#127117
    twc
    Participant

    We recognize one, and only one, definition of Socialism — our Object.A system of society based upon the common ownership and democratic control of the means and instruments for producing and distributing wealth by and in the interest of the whole community.

    #127118
    robbo203
    Participant

    What about a poll that identifies or lists particular historical figures plus a quote or summary from each of them relating to their particular take on "socialism"?e.g. Marx, Lenin, Tony Blair etc You could then ask people to tick the relevant  box as to which of these best describes "socialism".I think that this would at least highlight the point that what we call socialism – the Marxian defintion – differs from the others in a quite profound way and it might get people thinking…

    #127119
    rodmanlewis
    Participant
    robbo203 wrote:
    What about a poll that identifies or lists particular historical figures plus a quote or summary from each of them relating to their particular take on "socialism"?e.g. Marx, Lenin, Tony Blair etc You could then ask people to tick the relevant  box as to which of these best describes "socialism".I think that this would at least highlight the point that what we call socialism – the Marxian defintion – differs from the others in a quite profound way and it might get people thinking…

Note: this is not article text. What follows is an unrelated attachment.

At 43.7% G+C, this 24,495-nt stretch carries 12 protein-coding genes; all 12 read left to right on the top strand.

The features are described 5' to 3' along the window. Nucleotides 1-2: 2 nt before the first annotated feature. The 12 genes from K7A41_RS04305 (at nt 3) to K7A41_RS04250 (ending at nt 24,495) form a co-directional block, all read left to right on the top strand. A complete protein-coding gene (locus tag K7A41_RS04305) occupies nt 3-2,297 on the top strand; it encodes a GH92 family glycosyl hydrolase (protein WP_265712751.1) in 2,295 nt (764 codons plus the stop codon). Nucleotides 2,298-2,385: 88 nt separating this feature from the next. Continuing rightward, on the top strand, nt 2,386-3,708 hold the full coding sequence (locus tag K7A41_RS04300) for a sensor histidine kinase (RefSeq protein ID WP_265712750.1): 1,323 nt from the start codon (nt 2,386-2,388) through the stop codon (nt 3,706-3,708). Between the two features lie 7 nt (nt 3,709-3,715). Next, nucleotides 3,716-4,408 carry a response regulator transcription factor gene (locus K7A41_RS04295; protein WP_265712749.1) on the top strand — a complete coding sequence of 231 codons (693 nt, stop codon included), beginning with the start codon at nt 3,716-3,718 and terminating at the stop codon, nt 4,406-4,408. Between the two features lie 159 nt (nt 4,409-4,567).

We want socialism–the system, not socialism–the word. If we start introducing those two arseholes at the end of the list, then it becomes self-defeating. The last name has had more than his fair share of publicity, why should we give him more?

    #127120
    Anonymous
    Inactive

    Besides, political opportunism determined what  lenin and Blair said about socialism and a reasonable interpretation of events will show that.  We have already shown that their interpretations are distortedThe research would have to define socialism as perceived by Marx and his contemporaries. The scientific foundations of the term. I think it will be the same as that of the world socialist movement: A post-capitalist society of common ownership, democratic control and free access for all.  There is such a thing as distortion by those who have an interest in doing so.  The SPGB University of Socialism has already laid the foundations for such research.

    #127121
    robbo203
    Participant
    rodmanlewis wrote:
    robbo203 wrote: